Lissa Walls, CEO, has been in the newspaper business since 1980. She began her career as a reporter for the Rosenberg (Texas) Herald Coaster owned by Hartman Newspapers, Inc. and became COO of SNI in 1985. She was elected CEO in March 2014. She serves on the boards of the Southern Newspaper Publishers Association Foundation, Mutual Insurance Company, PAGE and Trinity University. She was born in Guntersville, Alabama and moved to the Houston, Texas, area with her family in 1973. She is a 1980 graduate of Trinity University in San Antonio, Texas. Walls lives in Houston, Texas.
Dolph Tillotson, president, has been in the newspaper business since 1969. He began his career in news, and he has served as general manager, publisher and president for two community newspaper companies – Southern and Boone Newspapers, Inc.
He is a native of Tuscaloosa, Alabama, and a 1972 graduate of the University of Alabama.
Tillotson lives in Galveston, Texas, with his wife, Teri. He came to work for Southern in 1987 as publisher of The Galveston County Daily News. He was named president of SNI in March 2014.
Ruby Barrow, director of accounting/treasurer and secretary, has been in the newspaper business since 1992.
Barrow began her career as a data entry clerk for Southern Newspapers, Inc. and has served as data entry supervisor, payroll manager, general ledger supervisor and accounting manager.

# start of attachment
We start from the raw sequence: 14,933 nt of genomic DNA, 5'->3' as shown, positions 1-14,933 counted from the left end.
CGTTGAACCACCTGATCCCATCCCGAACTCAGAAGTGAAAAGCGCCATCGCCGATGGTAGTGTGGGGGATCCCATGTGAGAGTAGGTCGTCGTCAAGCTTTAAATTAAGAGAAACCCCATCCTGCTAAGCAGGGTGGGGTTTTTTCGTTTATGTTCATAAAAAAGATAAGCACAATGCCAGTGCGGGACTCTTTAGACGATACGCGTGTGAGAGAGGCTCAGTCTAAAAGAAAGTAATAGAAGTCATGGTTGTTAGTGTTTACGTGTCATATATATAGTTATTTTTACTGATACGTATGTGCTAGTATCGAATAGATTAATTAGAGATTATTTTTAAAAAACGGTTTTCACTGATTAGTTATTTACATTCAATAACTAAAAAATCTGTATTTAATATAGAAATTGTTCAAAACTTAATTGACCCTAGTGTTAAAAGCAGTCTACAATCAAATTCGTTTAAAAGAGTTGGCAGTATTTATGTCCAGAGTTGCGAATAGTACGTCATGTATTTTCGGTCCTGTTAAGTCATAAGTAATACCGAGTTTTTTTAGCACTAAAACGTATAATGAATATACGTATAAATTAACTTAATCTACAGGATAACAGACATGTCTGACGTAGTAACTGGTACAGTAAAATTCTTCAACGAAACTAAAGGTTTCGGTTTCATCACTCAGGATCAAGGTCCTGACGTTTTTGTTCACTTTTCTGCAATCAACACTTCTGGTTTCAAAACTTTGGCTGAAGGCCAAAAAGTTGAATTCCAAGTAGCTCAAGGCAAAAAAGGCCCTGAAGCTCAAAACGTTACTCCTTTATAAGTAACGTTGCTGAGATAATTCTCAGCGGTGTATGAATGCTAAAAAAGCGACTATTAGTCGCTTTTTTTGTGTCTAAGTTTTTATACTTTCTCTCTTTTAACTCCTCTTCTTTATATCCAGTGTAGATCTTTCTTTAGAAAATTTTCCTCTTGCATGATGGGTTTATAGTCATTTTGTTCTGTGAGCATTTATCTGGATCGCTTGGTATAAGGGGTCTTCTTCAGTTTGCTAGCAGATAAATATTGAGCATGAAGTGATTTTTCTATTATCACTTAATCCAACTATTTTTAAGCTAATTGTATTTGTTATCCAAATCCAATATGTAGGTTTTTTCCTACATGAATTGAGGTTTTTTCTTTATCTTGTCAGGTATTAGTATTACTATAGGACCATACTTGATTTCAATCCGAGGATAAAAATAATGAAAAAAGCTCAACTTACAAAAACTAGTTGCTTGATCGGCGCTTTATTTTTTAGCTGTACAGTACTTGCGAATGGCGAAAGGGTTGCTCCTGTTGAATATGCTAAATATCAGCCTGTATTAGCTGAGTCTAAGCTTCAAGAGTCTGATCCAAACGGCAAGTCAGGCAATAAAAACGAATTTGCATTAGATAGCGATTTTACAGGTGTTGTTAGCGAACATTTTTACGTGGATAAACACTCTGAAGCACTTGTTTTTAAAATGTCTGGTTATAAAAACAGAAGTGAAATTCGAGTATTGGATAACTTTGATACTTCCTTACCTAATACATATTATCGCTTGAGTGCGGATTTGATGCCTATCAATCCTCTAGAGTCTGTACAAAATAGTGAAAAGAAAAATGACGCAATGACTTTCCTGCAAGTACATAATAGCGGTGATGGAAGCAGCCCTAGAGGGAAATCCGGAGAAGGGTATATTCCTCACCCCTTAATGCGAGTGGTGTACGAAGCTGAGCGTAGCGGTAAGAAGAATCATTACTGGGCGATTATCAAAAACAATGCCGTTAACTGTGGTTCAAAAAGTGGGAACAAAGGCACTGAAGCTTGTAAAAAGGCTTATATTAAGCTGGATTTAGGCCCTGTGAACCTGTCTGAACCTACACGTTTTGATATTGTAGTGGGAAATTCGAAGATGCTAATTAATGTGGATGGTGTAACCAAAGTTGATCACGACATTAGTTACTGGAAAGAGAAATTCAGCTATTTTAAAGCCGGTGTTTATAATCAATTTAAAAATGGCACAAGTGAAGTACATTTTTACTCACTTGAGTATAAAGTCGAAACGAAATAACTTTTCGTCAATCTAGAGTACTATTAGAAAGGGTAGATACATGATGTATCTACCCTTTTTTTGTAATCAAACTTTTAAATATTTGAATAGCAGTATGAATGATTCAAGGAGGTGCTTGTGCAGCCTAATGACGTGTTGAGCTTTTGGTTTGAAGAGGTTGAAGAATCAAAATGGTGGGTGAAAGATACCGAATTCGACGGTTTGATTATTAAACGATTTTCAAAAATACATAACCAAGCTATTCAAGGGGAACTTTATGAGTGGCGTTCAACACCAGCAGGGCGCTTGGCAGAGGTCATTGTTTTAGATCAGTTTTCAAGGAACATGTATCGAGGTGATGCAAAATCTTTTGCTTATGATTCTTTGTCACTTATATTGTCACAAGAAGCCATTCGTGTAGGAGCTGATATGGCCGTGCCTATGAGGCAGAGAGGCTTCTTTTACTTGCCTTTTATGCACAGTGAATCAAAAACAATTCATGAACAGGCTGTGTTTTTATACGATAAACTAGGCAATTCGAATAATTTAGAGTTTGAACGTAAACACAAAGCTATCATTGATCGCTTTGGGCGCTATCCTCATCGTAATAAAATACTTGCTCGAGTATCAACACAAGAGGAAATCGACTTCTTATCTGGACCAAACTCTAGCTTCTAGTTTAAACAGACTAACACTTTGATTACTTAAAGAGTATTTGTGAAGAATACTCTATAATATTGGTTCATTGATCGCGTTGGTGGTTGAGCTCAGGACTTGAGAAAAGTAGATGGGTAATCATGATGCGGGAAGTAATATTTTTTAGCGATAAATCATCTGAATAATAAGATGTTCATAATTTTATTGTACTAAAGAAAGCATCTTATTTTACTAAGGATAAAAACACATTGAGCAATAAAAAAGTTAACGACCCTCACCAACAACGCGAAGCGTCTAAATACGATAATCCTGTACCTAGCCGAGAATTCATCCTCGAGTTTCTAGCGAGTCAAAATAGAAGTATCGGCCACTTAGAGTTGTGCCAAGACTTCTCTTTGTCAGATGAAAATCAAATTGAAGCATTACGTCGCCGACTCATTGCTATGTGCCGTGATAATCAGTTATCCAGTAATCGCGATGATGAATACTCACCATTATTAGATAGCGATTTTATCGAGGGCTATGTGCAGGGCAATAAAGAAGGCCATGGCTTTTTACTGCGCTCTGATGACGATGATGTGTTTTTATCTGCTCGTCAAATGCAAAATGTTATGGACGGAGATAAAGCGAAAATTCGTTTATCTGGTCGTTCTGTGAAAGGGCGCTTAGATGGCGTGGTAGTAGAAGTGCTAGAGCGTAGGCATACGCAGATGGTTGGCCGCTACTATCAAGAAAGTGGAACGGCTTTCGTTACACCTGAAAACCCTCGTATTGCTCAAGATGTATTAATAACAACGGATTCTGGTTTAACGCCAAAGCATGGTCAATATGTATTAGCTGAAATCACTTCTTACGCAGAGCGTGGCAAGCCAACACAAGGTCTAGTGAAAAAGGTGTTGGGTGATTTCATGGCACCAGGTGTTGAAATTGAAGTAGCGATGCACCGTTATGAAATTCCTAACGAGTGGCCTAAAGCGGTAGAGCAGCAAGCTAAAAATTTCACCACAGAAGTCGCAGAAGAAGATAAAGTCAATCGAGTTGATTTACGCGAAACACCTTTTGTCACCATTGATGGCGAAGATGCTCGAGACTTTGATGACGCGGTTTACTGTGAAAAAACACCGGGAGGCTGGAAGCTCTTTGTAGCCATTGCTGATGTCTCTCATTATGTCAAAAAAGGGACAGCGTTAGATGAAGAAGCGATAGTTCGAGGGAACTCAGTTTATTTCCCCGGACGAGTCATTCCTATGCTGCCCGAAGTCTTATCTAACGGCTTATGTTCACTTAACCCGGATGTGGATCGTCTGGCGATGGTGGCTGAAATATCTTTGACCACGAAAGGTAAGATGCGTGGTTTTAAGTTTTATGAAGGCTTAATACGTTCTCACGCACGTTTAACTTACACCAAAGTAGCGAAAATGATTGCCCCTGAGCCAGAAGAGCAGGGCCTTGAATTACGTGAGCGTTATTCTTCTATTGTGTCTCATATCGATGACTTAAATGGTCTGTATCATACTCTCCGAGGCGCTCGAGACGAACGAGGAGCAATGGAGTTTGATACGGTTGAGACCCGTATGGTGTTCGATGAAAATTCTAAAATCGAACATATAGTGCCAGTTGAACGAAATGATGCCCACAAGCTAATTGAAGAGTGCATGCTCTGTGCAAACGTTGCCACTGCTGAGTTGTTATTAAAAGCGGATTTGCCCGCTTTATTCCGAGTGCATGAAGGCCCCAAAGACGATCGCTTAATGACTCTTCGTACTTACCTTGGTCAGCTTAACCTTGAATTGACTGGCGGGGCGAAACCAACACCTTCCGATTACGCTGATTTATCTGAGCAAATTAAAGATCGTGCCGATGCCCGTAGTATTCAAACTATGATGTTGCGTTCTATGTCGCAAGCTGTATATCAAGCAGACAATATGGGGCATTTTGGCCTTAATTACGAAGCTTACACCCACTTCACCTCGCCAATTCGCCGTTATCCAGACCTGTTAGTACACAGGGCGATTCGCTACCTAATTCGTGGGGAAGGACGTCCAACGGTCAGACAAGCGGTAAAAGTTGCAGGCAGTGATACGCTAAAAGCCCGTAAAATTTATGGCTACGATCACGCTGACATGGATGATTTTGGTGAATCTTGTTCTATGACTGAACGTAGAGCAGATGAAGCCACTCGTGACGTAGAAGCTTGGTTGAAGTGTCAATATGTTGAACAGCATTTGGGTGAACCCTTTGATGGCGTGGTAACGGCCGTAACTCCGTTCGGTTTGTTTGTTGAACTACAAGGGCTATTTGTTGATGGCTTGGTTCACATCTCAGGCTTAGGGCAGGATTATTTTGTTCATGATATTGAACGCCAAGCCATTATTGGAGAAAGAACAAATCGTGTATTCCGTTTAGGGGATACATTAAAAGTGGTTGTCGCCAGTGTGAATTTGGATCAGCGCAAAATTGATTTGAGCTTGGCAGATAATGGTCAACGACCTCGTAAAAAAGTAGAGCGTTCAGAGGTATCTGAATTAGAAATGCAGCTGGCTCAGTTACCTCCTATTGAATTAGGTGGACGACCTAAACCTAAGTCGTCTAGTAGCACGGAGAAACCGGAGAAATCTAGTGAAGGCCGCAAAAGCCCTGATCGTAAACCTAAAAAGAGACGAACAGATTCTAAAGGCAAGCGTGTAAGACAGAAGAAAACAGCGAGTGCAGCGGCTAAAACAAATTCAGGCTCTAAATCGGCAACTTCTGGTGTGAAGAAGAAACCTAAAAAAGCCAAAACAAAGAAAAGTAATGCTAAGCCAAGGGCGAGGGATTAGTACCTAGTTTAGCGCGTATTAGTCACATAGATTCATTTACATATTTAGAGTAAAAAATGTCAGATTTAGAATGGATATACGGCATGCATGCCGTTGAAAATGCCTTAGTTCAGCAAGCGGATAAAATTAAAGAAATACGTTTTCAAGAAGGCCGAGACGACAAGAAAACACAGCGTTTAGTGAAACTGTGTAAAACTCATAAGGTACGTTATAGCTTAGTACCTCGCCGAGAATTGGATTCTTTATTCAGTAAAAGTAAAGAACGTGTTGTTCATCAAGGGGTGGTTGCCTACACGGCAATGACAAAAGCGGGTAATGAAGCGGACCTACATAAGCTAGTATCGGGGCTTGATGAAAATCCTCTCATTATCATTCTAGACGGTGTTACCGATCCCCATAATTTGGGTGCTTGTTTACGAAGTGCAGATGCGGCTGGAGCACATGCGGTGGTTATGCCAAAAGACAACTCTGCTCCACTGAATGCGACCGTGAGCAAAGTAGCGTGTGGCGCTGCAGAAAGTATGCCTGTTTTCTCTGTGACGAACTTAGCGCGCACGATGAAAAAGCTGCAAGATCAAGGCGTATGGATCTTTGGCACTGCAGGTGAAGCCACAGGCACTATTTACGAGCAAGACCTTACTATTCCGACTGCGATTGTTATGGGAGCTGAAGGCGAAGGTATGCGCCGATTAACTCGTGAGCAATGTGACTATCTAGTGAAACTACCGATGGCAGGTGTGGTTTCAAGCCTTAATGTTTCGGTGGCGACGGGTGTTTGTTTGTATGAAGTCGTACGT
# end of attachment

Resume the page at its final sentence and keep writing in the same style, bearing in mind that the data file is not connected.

She was elected secretary in March 2014. She serves on the boards of the Southern Newspapers Inc. Medical and 401(k) Plans. She was born in El Campo, Texas, and moved to the Houston area with her family in 1969.
Barrow lives in Houston with her husband, Bart Barrow, and their three children.
Shannon Allen has been quietly doing his thing in Albertville from before the day we bought the paper. He has been a key member of our staff there, as noted by publisher Jonathan Stinson:
“Shannon started working for The Reporter in May of 1988. That’s 28 years. It was his first job out of college, and he’s been here ever since.
“Now if this America, whose essence is openness, whose first question is not ‘Where do you come from?’ but ‘What can you do for me?’ becomes consumed by rage, then it is lost. Rage is a closing of the mind. Anger against the foreigner, against the outsider and against the other may offer some consolation in times of difficulty or dread but they lead away from itself. They offer the spirit of suspicion in place of the spirit of ‘Sure.’”
“They undercut American decency. They replace the draw of the next frontier and of the unknown with the dead end of walls. Rage is also a form of dishonesty because it precludes the reflection that leads to truth.”
– Roger Cohen, NYT, 10-22-16, on “The beautiful American word, Sure."
Stuart Villanueva, The Daily News
Elizabeth Avina hands beads off to parade spectators while riding in the Knights of Momus Grand Night Parade during February 2016. This photo comes from Galveston’s Stuart Villanueva.
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